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Superior, #225, Chicago, Illinois 60654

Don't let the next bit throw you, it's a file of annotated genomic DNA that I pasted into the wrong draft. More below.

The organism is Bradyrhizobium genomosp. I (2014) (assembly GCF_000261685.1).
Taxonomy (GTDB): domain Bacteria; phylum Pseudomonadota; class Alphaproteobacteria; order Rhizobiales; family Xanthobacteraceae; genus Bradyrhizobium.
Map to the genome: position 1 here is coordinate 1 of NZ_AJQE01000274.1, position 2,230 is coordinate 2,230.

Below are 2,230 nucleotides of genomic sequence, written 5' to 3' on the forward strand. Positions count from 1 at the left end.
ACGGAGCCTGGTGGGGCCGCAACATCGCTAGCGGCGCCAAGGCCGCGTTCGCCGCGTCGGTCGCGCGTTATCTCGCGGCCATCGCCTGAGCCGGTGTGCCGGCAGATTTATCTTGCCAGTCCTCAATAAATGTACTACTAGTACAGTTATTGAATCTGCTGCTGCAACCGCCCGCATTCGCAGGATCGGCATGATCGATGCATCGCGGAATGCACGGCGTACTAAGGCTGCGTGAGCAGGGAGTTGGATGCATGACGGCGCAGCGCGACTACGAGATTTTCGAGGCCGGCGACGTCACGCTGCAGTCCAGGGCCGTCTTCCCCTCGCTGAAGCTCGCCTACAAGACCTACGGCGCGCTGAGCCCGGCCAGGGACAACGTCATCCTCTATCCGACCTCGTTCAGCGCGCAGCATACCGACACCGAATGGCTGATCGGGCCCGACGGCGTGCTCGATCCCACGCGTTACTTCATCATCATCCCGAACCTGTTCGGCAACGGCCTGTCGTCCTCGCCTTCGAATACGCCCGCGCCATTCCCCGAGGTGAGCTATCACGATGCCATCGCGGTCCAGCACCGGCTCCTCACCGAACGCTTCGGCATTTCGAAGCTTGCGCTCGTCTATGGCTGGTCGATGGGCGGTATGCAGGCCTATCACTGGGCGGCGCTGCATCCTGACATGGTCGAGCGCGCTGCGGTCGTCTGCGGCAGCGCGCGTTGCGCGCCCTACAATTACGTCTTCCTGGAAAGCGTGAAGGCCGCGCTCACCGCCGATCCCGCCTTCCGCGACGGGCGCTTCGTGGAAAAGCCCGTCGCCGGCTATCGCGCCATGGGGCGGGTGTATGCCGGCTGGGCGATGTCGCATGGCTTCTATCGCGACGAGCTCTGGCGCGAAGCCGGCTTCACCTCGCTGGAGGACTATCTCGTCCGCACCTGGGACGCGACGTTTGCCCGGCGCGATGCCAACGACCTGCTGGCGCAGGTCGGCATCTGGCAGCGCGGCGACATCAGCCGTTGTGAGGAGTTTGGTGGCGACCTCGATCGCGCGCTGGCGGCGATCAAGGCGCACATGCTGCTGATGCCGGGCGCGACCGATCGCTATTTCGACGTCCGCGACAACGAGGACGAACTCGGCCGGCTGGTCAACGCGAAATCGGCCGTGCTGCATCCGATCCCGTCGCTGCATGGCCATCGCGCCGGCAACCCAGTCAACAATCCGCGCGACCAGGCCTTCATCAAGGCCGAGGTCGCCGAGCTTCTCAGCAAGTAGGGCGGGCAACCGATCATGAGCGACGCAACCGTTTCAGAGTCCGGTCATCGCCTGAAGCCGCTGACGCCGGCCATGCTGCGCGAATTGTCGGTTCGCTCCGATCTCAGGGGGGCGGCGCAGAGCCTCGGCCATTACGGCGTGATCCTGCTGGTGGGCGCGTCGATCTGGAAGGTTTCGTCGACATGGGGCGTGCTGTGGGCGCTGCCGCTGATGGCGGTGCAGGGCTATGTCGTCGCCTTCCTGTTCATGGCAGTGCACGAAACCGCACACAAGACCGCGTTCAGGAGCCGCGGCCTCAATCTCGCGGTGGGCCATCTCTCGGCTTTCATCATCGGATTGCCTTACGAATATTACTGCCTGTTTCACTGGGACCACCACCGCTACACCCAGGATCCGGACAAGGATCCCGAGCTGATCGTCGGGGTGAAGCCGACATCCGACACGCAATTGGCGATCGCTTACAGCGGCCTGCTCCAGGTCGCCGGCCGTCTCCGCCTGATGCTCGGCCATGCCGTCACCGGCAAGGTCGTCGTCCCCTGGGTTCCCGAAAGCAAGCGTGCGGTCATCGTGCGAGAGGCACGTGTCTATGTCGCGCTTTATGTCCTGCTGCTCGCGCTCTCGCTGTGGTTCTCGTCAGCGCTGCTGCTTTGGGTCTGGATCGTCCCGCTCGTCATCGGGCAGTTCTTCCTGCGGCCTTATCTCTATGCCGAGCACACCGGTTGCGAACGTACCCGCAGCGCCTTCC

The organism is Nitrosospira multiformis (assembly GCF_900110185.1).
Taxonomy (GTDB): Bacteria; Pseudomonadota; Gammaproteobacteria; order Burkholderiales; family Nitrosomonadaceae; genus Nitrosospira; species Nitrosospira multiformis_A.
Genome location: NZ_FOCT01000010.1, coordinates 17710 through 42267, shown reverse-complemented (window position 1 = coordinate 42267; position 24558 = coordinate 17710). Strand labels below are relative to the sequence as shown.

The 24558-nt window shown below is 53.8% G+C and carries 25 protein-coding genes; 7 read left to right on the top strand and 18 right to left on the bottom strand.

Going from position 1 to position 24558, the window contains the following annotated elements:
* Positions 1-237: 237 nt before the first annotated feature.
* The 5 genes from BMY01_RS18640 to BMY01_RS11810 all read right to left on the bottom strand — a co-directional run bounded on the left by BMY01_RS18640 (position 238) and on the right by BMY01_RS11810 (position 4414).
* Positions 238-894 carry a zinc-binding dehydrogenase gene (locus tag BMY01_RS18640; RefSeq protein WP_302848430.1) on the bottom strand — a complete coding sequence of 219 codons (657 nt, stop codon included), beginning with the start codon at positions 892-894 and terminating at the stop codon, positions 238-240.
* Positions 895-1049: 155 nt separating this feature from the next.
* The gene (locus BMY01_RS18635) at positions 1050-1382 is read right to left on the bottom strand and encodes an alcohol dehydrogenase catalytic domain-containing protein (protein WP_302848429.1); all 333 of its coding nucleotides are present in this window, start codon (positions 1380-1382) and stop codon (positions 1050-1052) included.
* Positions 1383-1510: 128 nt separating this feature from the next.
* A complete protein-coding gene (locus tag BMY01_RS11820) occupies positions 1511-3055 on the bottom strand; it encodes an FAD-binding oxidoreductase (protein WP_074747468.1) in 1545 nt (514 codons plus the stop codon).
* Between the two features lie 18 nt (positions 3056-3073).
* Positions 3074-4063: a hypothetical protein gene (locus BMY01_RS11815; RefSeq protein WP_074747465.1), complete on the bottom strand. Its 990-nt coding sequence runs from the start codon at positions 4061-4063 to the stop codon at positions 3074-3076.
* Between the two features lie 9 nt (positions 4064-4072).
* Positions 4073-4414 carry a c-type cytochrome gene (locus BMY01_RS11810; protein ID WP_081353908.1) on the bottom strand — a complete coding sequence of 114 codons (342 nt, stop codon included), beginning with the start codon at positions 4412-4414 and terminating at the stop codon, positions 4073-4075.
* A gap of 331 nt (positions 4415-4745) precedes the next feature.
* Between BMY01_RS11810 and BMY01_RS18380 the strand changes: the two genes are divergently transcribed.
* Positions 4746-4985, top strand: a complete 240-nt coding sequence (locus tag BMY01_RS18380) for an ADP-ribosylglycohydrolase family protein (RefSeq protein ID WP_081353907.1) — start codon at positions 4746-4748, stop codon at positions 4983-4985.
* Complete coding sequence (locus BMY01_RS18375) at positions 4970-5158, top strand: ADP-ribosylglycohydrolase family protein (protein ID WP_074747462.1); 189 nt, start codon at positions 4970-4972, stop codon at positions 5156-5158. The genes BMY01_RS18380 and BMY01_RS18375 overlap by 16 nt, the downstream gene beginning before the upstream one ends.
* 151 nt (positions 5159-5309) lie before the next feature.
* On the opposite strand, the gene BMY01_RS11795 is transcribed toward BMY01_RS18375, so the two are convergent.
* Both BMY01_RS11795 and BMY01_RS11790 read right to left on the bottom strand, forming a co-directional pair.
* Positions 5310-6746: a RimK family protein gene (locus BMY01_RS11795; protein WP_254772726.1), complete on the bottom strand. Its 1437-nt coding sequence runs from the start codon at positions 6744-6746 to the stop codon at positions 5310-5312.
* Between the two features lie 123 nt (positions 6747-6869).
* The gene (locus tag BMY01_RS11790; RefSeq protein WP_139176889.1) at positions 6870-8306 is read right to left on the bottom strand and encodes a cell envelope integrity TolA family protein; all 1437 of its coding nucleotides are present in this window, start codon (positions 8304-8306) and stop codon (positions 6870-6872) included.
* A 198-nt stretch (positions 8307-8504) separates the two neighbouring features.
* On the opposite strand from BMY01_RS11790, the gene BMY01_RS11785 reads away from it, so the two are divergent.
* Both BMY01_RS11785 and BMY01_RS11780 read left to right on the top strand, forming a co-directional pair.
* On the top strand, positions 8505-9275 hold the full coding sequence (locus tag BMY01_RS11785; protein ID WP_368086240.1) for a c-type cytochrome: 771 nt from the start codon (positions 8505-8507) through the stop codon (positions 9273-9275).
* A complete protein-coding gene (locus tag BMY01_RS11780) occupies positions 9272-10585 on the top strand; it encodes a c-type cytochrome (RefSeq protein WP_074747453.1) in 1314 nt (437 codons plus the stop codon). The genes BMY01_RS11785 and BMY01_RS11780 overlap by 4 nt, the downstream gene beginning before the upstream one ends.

Wednesday July 7th 2010 San Joaquin County Board of Supervisors 44 N. San Joaquin Street # 627 STOCKTON, CA 95202 Dear Sirs I am the University Librarian Emeritus of the California State University, Fresno, and a past president of the American Library Association (I attach my resume). I have reviewed the Request for Proposal (RFP #09-40) and am writing to express my opposition to San Joaquin County’s proposal to privatize the library services of the County and/or the City of Stockton. I would emphasize that, though I am writing this letter to support the Friends of the Stockton Public Library and Concerned Citizens Coalition of Stockton, citizen groups opposed to the privatization of library services, I am doing so out of my own convictions and opinions and have neither sought nor been given remuneration for writing to you. My opposition is based on my views on three ways of looking at the privatization question—economic, professional, and the ethics of public service. Economics. Public libraries are a service for all and of benefit to all but there is no escaping the fact that those who depend most heavily on library services are those with little or no economic means—these include children and young adults, the financially disadvantaged, the disabled, the house bound, the unemployed, and those on the wrong side of the “digital divide,” i.e., those who cannot afford